The HSE has listed some general principles for factory layout that will make your working environment safer.  These include facilitating access for emergency services, controlling access for unauthorised personnel and planning your layout to avoid an escalation of events (avoiding the ‘domino’ effect where for example a fire cannot be contained effectively). For a more detailed look at these principles click here to see the HSE’s note on plant layout.

     

    Improving the system

    The layout and design of factory space can have a really dramatic impact on how work is carried out. It also will affect how your employees adhere to health and safety rules. By thinking carefully about facility layout, you can integrate the needs of people (personnel and customers) and the handling of materials and machinery to create a single, well-functioning system. This will help minimise the number of hazards in the workplace and create an inherently safer environment for your employees.

    Whilst plant layout is often a compromise and it takes into account a range of factors such as the geographic limitations of a site, or the need to provide acceptable working conditions for employees, for example. That said, there are some key actions that you can take to reduce hazards in your factory layout and increase production efficiency at the same time.

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    Introduce good design principles

    Facility design should enhance a ‘smooth process’ flow.  As the editors of How to Run a Small Business have identified, "ideally, the plan will show the raw materials entering your plant at one end and the finished product emerging at the other. The flow need not be a straight line. Parallel flows, U-shaped patterns, or even a zig-zag that ends up with the finished product back at the shipping and receiving bays can be functional. However, backtracking is to be avoided in whatever pattern is chosen.”

    By avoiding parts and materials moving backwards and forwards across the ‘flow’ of your production processes, you reduce the likelihood of confusion and reduce the risk of hazards in the workplace.   It seems obvious, but setting out production processes in a way that makes it simple to handle materials in an organised and efficient manner is critical - particularly if you are using hazardous substances.

    One other design consideration that is not well highlighted is the impact that factory layout has on employee morale. Why is this important from a safety point of view? Well in very simple terms, your employees will make or break health and safety in your organisation.   A well lit environment with light-coloured walls, windows and enough space can make a big difference to employee morale. So next time you’re onsite, have a look around and take time to think about the environment. Does it enhance employee morale? Are there simple steps you could take such as changing the lighting to make improvements?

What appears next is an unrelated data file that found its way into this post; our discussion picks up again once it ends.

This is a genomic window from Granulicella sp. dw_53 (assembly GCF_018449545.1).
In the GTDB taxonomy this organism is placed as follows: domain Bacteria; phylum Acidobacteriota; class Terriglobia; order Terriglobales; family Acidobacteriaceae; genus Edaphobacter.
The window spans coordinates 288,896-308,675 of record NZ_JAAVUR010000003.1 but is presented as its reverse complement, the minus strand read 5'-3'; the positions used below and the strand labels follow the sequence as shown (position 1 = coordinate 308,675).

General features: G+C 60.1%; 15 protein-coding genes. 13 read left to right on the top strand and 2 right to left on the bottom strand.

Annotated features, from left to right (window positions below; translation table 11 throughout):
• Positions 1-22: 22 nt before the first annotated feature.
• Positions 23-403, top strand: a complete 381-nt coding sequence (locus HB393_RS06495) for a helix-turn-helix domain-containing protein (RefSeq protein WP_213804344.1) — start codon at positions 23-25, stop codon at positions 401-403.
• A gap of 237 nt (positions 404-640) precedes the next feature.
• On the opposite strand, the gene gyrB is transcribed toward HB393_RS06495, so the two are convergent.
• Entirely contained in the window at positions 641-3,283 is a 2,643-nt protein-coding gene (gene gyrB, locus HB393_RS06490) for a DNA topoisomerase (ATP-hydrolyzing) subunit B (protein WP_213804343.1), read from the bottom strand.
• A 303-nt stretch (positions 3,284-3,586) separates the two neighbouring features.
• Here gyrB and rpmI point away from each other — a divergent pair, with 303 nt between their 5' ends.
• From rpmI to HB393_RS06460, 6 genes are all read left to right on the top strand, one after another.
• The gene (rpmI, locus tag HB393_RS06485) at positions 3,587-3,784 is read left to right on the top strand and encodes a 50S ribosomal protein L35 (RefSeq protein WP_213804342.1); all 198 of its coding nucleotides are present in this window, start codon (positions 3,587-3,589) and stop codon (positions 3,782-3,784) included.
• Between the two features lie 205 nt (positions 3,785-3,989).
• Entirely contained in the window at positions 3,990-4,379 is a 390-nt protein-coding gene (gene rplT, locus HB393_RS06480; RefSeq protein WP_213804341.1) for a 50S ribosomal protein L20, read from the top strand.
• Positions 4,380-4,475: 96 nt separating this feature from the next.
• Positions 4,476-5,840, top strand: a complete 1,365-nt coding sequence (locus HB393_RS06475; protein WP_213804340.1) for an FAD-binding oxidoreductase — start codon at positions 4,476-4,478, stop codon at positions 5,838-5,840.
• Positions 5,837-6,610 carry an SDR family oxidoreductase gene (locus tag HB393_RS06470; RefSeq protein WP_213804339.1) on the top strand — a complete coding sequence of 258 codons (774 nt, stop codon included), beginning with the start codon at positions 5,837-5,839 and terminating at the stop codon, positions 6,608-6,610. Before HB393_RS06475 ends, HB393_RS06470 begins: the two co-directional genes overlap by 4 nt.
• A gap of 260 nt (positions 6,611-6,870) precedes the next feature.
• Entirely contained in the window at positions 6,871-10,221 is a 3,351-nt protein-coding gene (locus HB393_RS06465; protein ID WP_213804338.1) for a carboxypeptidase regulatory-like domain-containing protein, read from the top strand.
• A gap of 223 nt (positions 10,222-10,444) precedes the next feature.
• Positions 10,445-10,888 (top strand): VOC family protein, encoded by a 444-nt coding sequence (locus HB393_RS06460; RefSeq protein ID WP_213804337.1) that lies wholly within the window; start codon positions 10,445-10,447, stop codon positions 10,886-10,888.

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    Where is your storage?

     

    Aside from facilities planning and design, how you store materials and products also matters.  Make sure your storage facilities ensure goods and equipment do not cause obstructions. Keep floors and traffic routes free from potential obstructions.

     

    Click here to see some of the storage equipment we have available.

     

    Floor surfaces

    Check that floor surfaces where people are walking or vehicles are travelling are even both inside and outside buildings and fill in any holes if you need to. A particularly important consideration is how your current space is used if you have vehicles on-site.  Are the traffic lanes wide enough and are they well-signed to avoid accidents happening? One thing you can do to minimise the risk of accidents is to prevent the need for reversing onsite if possible.  This could be done by using a one-way system for vehicles - if you have the space on site. If reversing cannot be avoided, wherever possible try to keep pedestrians or unauthorised personnel away from areas where vehicles need to reverse.

     

    Appropriate floor coatings on areas with high traffic are advisable and can also help to direct the areas where people walk. Contact us for details of our range of floor coatings. Tel: 01726 74264 or email: sales@cisafety.com

    Most of these are common sense design tips that can reduce hazards in the workplace and prevent serious accidents from happening.  For more information visit the HSE’s website www.hse.gov.uk

    If you would like more information or advice about the products we have in stock and what is suited to your business, please email us at sales@cisafety.com or call us on 01726 74264